We headed back to our host family’s place at around 8:30 pm to eat the Nochebuena feast. I think I’ve mentioned this before, but Christmas Eve is the bigger holiday here. People go to church, have a big dinner, exchange gifts and stay up until midnight to light off fireworks. Traditional fare is nacatamales, which I previously despised because they throw chunks of chicken in them, bone included, and I more than once nearly choked to death on them. But this year, I sort of savored them. The president of my women’s group brought us some for lunch, and she knew I didn’t like the bones, so hers were bone-free and quite delicious. But nacatamales aren’t the main meal, more like an appetizer I guess – everyone can eat tons of them. 

Nacatamal y una coca
Anyway, so we waited around forever at our family’s house for all the family members to arrive. Our host mom (who is more a grandma age) has 4 grown kids who live in the same housing complex plus all their kids. So despite dinner being done and ready, we had to wait for everyone to arrive to eat, which didn’t take place until close to 10. We spent the time in between playing with the adorable kids, the youngest of whom, Grecia, whom I liken to a Honduran Cindy Lou Who, took a liking to Nolan and was begging to be played with all evening. Adorable! Dinner was a mix of Honduran and American favorites, roasted chicken with stuffing, meatloaf, tacos, tortillas and some gross salad of broccoli, Kraft cheese, bacon and mayo – blegh! Plus orange soda – not to be forgotten. It was decent food, not what I would have cooked and probably not really “traditional” Honduran either.

Nicki and Grecia Lou Who
Nolan the tickle monster
 After dinner came the presents! I guess because they have a bigger family, they did a Secret Santa gift exchange thing, with the kids getting some extras. They even bought a few gifts for us, some t-shirts and some really nice embroidered napkins – which was nice, but we felt silly that we didn’t bring any gifts for anyone. The funniest was when one of the sons was giving his kid a gift and he said, “Choosing your gift was easy, I broke it in the store and had to buy it!” and gave his 5 year old son a broken picture frame. The kid looked like he would burst into tears, then his dad whipped out a new bike from the back room and the kid loved it! So sweet! We finished off the event with some rompopo – I guess it’s the same as eggnog - and photos with the family and kids.

Glad to get this instead of an old picture frame
The night wasn’t over, even though it was 11:30 pm. We were headed next door to our host mom’s brother’s house for more celebrating. We were stuffed, but felt obliged to come along. At the brother’s house we were served pepsi, some punch with fruit in it, some fizzy wine that was like a wine cooler, then another nacatamal. I thought I was going to explode and/or vomit. We finally were able to head home just before the fireworks started going off at midnight. We watched from our bedroom window for just a few minutes before dropping off to sleep. After all, where we come from, if you’re not asleep, Santa won’t visit your house. Maybe the Hondurans haven’t figured this out yet.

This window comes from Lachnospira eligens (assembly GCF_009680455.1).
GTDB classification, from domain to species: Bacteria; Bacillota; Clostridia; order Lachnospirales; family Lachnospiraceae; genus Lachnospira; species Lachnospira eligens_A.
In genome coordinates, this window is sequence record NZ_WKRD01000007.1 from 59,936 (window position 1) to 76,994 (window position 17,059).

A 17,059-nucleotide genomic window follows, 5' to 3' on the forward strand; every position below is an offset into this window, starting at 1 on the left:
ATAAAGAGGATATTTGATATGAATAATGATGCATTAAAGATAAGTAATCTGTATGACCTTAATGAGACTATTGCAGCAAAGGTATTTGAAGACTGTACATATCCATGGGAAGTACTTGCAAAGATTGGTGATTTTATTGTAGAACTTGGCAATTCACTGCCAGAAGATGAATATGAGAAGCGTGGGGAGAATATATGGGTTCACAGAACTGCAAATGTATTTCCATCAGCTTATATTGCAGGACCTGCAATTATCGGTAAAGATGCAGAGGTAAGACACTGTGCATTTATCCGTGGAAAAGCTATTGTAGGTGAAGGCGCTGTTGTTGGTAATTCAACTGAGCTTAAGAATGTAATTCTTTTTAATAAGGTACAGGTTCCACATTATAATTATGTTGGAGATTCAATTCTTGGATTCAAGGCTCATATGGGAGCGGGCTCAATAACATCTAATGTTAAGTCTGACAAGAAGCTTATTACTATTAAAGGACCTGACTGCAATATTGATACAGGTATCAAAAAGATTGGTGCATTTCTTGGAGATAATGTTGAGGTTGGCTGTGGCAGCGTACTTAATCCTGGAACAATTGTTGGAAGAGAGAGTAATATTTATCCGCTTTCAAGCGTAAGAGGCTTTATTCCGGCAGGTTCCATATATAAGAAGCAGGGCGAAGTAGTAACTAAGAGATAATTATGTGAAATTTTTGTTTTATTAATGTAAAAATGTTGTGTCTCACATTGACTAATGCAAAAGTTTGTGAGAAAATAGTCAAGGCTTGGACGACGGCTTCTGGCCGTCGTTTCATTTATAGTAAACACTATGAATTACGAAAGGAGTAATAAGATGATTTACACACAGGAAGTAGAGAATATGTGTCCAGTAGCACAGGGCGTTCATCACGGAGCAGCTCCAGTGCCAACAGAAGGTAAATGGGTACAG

Host mom's daughter and more grandkids
Christmas day, we woke up late, and enjoyed mimosas while watching It’s a Wonderful Life, typically a Christmas Eve movie, but since we were otherwise occupied the night before, we had to squeeze it in that morning before watching A Christmas Story. Instead of our traditional eggs benedict, we had prepared a simple French toast with strawberry compote. We took our host family some banana bread as a thank you for inviting us to Nochebuena, and in return they gave us some Tres Leches cake. We had a relaxing afternoon and roasted a chicken for dinner, which we are still eating today. It was a nice combination of half-Honduran, half- our own Christmas, and a great way to start wrapping up our time here.

Wednesday, December 21, 2011

The Worst Christmas Present Ever

Everything had been building up to this, but we were still taken by surprise.

A few weeks ago, a friend of ours was shot in the leg during a bus robbery. Luckily, she is fine. She left to go to DC last week for the second round of surgery (the bullet broke her femur). That bus robbery had been preceded and was followed by other robberies on the same bus line (our bus line) in the surrounding days.

We had always known Honduras was dangerous. It does currently have the highest murder rate in the world after all (82.1 per 100,000 people). But we never felt unsafe in our site, or riding our bus.

But then yesterday, we received a text message from Peace Corps saying that there was an urgent email in our inboxes, one that we should check right away. The email basically said that Peace Corps is temporarily suspending operations in Honduras. We have 3 weeks to wrap everything up. Everyone has to fly home to our ‘homes of record’ in mid-January.

We never imagined we’d be leaving like this.

The email left open the possibility that Honduras will reopen in February, assuming that it is possible to address the security issues and keep volunteers safe. There are several ideas as to how that can be accomplished.